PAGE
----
Certainly open access journals, such as the PLoS journals, have an opportunity to try and develop those killer apps. PLoS is using the TOPAZ application framework for a publication application built on a semantic repository. TOPAZ allows users to add notes directly to the article content and to add comments to the article. The published article then becomes the basis for an evolving discussion within the scientific community rather than a static article. The user notes are also stored as relationships to the article which can be later mined to uncover new connections in the research. The journals PLoS ONE and PLoS Neglected Tropical Diseases are published using the TOPAZ application framework, and other PLoS journals have just started using the same framework.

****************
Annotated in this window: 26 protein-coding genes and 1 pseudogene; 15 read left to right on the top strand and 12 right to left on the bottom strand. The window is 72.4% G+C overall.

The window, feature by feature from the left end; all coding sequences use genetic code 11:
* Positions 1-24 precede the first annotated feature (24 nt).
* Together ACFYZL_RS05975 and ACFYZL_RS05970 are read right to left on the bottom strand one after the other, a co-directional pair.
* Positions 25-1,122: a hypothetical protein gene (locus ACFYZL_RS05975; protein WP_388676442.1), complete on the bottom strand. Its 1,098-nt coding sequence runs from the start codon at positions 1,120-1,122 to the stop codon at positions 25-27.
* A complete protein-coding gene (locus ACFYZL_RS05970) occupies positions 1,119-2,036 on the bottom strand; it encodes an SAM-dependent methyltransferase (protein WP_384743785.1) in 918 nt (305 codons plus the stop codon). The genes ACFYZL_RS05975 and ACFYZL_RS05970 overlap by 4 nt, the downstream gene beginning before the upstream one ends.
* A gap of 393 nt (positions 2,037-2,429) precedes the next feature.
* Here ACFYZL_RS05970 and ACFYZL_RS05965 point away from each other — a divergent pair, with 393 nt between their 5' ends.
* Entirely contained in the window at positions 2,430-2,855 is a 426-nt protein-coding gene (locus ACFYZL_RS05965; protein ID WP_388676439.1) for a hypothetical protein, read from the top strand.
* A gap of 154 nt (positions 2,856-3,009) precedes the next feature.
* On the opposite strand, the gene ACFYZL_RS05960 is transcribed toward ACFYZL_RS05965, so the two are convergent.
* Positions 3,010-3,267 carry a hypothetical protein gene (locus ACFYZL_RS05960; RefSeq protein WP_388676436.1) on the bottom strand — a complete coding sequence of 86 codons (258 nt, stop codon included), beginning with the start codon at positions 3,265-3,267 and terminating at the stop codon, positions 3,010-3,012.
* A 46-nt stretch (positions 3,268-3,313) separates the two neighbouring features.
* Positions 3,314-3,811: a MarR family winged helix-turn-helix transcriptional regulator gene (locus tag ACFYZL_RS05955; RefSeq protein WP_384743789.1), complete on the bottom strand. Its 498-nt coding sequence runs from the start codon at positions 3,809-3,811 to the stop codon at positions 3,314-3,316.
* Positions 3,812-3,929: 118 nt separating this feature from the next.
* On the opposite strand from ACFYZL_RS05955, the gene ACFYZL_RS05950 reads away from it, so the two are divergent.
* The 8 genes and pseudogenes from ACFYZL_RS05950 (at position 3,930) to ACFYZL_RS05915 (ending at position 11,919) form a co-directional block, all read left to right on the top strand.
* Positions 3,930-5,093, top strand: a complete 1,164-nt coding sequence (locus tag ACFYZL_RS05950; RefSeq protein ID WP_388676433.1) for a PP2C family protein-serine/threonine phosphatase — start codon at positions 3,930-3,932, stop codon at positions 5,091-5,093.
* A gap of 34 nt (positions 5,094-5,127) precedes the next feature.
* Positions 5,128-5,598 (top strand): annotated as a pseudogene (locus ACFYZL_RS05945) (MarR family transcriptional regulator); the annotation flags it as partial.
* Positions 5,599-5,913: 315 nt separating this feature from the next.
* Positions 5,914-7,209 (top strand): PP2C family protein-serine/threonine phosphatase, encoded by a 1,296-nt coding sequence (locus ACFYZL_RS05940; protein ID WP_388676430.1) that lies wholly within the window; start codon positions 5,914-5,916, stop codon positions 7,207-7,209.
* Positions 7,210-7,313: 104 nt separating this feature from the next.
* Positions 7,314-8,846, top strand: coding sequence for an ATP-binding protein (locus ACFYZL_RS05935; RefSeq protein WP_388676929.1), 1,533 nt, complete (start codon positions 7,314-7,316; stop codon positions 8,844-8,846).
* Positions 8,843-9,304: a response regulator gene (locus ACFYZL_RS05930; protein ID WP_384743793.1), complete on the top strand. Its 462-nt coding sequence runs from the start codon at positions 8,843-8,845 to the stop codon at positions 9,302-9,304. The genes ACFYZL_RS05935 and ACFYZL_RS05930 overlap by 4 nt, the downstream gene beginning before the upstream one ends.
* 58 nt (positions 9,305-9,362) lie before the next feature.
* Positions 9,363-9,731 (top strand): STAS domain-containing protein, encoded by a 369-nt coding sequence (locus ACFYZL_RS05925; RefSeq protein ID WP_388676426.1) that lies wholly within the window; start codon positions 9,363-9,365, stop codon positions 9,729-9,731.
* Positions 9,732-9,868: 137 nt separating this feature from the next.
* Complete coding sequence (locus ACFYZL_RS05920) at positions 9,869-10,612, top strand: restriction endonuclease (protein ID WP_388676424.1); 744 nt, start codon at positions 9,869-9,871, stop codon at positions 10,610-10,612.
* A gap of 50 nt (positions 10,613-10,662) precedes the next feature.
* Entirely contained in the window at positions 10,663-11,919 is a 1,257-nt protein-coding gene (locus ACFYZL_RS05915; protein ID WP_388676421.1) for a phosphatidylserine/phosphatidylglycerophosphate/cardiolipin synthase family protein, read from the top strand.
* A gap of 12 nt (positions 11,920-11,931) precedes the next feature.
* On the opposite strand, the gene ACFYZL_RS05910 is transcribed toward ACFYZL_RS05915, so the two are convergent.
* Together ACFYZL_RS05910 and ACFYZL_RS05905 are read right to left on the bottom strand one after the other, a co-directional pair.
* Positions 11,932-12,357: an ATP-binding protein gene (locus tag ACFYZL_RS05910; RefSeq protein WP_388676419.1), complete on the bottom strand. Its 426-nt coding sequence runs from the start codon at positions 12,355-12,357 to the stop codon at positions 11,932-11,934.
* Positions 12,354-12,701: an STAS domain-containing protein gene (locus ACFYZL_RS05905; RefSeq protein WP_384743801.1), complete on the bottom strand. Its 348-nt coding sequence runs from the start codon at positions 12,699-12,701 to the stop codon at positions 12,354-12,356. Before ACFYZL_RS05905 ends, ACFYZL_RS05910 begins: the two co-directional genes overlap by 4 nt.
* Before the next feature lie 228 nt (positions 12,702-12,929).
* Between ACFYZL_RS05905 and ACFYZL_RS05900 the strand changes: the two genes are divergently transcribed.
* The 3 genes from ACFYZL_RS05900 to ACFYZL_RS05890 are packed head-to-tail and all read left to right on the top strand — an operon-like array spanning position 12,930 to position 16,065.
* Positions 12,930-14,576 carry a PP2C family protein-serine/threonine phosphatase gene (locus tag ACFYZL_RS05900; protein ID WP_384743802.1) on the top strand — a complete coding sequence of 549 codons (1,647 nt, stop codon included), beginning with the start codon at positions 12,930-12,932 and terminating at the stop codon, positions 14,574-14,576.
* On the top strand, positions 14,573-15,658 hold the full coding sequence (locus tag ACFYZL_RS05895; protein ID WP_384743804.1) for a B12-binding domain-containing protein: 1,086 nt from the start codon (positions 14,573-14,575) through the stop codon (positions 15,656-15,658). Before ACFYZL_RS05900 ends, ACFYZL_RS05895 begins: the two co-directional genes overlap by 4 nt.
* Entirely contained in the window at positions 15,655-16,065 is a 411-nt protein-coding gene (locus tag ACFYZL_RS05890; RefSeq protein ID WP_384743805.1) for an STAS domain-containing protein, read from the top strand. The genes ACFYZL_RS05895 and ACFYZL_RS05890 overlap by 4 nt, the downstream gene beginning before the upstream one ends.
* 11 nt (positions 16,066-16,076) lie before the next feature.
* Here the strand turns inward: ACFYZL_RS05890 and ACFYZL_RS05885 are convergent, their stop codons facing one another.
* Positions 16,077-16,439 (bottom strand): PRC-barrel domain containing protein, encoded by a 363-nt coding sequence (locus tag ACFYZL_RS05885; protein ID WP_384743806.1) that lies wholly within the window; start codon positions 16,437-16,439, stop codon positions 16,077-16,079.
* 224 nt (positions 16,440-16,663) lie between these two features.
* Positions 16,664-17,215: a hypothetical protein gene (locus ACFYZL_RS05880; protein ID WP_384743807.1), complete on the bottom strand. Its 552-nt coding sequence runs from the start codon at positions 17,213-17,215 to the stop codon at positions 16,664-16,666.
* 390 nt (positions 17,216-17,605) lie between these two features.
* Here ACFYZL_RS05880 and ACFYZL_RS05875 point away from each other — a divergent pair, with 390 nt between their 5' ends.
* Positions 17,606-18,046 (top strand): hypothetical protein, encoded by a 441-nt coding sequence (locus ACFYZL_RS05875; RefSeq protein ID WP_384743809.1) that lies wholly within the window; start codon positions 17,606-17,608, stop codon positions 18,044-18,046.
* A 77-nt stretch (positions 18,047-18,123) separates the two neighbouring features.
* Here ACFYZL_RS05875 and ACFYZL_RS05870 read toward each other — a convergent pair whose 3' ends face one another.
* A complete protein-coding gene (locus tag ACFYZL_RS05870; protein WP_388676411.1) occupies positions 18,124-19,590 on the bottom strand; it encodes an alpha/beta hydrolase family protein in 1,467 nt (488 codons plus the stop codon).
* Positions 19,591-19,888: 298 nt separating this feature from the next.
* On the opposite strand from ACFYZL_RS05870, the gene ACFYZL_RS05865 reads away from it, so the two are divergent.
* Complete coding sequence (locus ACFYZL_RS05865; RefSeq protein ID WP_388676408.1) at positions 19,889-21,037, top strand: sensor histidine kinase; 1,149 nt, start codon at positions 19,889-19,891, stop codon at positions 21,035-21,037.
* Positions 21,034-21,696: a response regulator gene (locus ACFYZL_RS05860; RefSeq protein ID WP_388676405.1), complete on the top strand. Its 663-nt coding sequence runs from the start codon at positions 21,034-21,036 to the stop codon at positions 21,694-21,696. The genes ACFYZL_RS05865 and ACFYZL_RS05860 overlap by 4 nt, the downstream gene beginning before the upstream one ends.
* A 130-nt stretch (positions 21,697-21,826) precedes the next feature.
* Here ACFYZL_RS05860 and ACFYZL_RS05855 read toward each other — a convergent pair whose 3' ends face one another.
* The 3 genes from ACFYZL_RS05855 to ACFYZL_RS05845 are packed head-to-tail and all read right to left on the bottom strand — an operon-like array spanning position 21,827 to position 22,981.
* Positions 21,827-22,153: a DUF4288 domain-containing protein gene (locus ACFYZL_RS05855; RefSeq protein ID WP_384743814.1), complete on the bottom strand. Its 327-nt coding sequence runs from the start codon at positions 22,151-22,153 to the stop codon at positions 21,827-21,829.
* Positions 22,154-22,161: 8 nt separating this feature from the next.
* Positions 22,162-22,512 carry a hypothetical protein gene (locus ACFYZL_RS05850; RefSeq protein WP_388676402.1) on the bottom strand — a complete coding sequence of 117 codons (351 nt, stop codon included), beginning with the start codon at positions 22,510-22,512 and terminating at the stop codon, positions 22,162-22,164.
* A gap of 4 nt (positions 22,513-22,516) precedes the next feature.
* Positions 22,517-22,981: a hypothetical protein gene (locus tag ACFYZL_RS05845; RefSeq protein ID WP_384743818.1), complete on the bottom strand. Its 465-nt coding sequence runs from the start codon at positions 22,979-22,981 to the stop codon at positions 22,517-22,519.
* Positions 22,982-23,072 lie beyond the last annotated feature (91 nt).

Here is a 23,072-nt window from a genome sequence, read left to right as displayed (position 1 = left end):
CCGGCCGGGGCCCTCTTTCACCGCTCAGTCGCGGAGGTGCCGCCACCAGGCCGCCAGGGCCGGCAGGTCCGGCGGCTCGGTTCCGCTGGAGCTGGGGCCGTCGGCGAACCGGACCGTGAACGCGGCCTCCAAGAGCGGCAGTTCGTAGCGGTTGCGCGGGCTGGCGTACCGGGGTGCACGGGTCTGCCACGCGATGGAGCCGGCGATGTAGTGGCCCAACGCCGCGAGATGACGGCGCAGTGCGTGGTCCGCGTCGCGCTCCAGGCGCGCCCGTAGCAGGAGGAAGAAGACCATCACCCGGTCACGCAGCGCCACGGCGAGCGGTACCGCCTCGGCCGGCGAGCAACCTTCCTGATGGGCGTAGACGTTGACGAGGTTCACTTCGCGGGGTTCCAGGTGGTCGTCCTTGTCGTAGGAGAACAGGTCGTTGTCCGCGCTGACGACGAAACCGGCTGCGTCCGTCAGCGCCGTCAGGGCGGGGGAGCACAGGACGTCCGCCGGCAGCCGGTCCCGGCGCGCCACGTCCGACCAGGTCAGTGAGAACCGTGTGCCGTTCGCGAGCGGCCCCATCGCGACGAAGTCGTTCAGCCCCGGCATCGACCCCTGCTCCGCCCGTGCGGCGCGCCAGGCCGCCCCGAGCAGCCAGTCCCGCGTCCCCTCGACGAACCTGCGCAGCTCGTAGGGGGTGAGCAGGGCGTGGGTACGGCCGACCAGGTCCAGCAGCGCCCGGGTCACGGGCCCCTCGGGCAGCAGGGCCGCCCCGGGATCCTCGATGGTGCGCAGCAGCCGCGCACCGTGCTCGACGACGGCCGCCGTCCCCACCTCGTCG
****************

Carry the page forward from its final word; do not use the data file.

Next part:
Another long-term notion at PLoS is that of portals or hubs in which selected materials from across the journals (and from open access literature as a whole) can be brought together by readers to form their own personalized view of the literature, or by special interest groups to share with emerging communities.
Let us consider some other opportunities, hopefully to whet your appetite for creating your own killer apps. So far, open access publications have been viewed by their readership (and often by their publishers) in very traditional ways. That may be changing; consider the ability to comment on a paper. This journal now offers readers the ability to comment on any aspect of a published paper for all to read, and we certainly invite you to comment on this Editorial. Many of you may not think twice in sending a comment to a list server or blog; however, you may perceive that as a different medium with a different social or professional context, and it may provide anonymity.